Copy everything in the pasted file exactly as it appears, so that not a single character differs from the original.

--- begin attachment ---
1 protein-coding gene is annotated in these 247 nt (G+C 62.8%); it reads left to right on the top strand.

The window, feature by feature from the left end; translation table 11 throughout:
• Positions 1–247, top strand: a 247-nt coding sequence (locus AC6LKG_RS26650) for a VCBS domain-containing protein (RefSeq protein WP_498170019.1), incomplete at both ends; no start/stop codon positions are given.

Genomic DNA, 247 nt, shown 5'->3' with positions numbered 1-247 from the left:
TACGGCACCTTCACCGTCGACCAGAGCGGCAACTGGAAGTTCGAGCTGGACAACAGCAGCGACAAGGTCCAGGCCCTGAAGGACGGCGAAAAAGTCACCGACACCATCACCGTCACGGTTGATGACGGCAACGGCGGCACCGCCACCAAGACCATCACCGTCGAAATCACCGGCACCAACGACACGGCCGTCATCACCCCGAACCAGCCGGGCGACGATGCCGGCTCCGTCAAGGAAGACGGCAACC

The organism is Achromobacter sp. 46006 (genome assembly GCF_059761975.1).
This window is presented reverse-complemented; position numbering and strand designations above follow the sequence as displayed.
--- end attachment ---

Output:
1 protein-coding gene is annotated in these 247 nt (G+C 62.8%); it reads left to right on the top strand.

The window, feature by feature from the left end; translation table 11 throughout:
• Positions 1–247, top strand: a 247-nt coding sequence (locus AC6LKG_RS26650) for a VCBS domain-containing protein (RefSeq protein WP_498170019.1), incomplete at both ends; no start/stop codon positions are given.

Genomic DNA, 247 nt, shown 5'->3' with positions numbered 1-247 from the left:
TACGGCACCTTCACCGTCGACCAGAGCGGCAACTGGAAGTTCGAGCTGGACAACAGCAGCGACAAGGTCCAGGCCCTGAAGGACGGCGAAAAAGTCACCGACACCATCACCGTCACGGTTGATGACGGCAACGGCGGCACCGCCACCAAGACCATCACCGTCGAAATCACCGGCACCAACGACACGGCCGTCATCACCCCGAACCAGCCGGGCGACGATGCCGGCTCCGTCAAGGAAGACGGCAACC

The organism is Achromobacter sp. 46006 (genome assembly GCF_059761975.1).
This window is presented reverse-complemented; position numbering and strand designations above follow the sequence as displayed.